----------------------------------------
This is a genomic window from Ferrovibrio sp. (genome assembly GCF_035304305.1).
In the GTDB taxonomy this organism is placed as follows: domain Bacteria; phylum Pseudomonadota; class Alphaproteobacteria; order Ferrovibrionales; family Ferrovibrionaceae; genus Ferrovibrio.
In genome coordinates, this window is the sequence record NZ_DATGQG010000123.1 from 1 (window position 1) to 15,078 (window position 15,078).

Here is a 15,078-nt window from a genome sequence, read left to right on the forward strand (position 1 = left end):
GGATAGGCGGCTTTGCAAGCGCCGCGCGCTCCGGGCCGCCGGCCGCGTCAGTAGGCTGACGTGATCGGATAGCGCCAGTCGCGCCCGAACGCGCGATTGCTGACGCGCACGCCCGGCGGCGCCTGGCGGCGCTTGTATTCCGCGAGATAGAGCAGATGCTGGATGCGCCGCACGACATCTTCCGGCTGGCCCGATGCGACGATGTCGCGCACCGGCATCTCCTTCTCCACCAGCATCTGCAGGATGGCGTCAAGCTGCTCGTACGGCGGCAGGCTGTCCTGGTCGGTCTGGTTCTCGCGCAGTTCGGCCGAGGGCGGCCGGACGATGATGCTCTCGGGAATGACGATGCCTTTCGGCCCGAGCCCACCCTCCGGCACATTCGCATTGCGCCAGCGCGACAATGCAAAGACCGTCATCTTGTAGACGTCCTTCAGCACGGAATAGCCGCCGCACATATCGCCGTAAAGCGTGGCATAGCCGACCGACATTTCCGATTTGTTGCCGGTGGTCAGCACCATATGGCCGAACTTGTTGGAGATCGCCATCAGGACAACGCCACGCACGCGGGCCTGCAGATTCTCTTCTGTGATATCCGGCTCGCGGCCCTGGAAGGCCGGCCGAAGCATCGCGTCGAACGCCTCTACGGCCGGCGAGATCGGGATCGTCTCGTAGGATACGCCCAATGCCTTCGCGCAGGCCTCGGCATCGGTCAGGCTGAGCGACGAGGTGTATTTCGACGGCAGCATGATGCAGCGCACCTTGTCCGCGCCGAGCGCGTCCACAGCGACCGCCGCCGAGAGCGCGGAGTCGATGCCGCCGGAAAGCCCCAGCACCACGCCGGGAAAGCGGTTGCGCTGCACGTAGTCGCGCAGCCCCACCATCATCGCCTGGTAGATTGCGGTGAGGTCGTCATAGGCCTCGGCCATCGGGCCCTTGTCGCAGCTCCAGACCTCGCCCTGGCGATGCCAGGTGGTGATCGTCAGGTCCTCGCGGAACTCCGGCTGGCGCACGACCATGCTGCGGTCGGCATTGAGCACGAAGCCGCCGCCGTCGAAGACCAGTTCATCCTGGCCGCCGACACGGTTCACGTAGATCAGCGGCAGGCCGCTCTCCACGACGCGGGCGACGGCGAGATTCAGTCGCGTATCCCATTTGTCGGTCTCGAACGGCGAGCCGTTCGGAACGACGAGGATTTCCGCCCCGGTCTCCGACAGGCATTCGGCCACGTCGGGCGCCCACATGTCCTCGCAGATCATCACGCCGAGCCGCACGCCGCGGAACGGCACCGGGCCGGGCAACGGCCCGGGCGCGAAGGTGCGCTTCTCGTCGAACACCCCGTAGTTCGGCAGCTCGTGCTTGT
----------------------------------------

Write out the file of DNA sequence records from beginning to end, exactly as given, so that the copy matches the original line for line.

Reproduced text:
This is a genomic window from Ferrovibrio sp. (genome assembly GCF_035304305.1).
In the GTDB taxonomy this organism is placed as follows: domain Bacteria; phylum Pseudomonadota; class Alphaproteobacteria; order Ferrovibrionales; family Ferrovibrionaceae; genus Ferrovibrio.
In genome coordinates, this window is the sequence record NZ_DATGQG010000123.1 from 1 (window position 1) to 15,078 (window position 15,078).

Here is a 15,078-nt window from a genome sequence, read left to right on the forward strand (position 1 = left end):
GGATAGGCGGCTTTGCAAGCGCCGCGCGCTCCGGGCCGCCGGCCGCGTCAGTAGGCTGACGTGATCGGATAGCGCCAGTCGCGCCCGAACGCGCGATTGCTGACGCGCACGCCCGGCGGCGCCTGGCGGCGCTTGTATTCCGCGAGATAGAGCAGATGCTGGATGCGCCGCACGACATCTTCCGGCTGGCCCGATGCGACGATGTCGCGCACCGGCATCTCCTTCTCCACCAGCATCTGCAGGATGGCGTCAAGCTGCTCGTACGGCGGCAGGCTGTCCTGGTCGGTCTGGTTCTCGCGCAGTTCGGCCGAGGGCGGCCGGACGATGATGCTCTCGGGAATGACGATGCCTTTCGGCCCGAGCCCACCCTCCGGCACATTCGCATTGCGCCAGCGCGACAATGCAAAGACCGTCATCTTGTAGACGTCCTTCAGCACGGAATAGCCGCCGCACATATCGCCGTAAAGCGTGGCATAGCCGACCGACATTTCCGATTTGTTGCCGGTGGTCAGCACCATATGGCCGAACTTGTTGGAGATCGCCATCAGGACAACGCCACGCACGCGGGCCTGCAGATTCTCTTCTGTGATATCCGGCTCGCGGCCCTGGAAGGCCGGCCGAAGCATCGCGTCGAACGCCTCTACGGCCGGCGAGATCGGGATCGTCTCGTAGGATACGCCCAATGCCTTCGCGCAGGCCTCGGCATCGGTCAGGCTGAGCGACGAGGTGTATTTCGACGGCAGCATGATGCAGCGCACCTTGTCCGCGCCGAGCGCGTCCACAGCGACCGCCGCCGAGAGCGCGGAGTCGATGCCGCCGGAAAGCCCCAGCACCACGCCGGGAAAGCGGTTGCGCTGCACGTAGTCGCGCAGCCCCACCATCATCGCCTGGTAGATTGCGGTGAGGTCGTCATAGGCCTCGGCCATCGGGCCCTTGTCGCAGCTCCAGACCTCGCCCTGGCGATGCCAGGTGGTGATCGTCAGGTCCTCGCGGAACTCCGGCTGGCGCACGACCATGCTGCGGTCGGCATTGAGCACGAAGCCGCCGCCGTCGAAGACCAGTTCATCCTGGCCGCCGACACGGTTCACGTAGATCAGCGGCAGGCCGCTCTCCACGACGCGGGCGACGGCGAGATTCAGTCGCGTATCCCATTTGTCGGTCTCGAACGGCGAGCCGTTCGGAACGACGAGGATTTCCGCCCCGGTCTCCGACAGGCATTCGGCCACGTCGGGCGCCCACATGTCCTCGCAGATCATCACGCCGAGCCGCACGCCGCGGAACGGCACCGGGCCGGGCAACGGCCCGGGCGCGAAGGTGCGCTTCTCGTCGAACACCCCGTAGTTCGGCAGCTCGTGCTTGT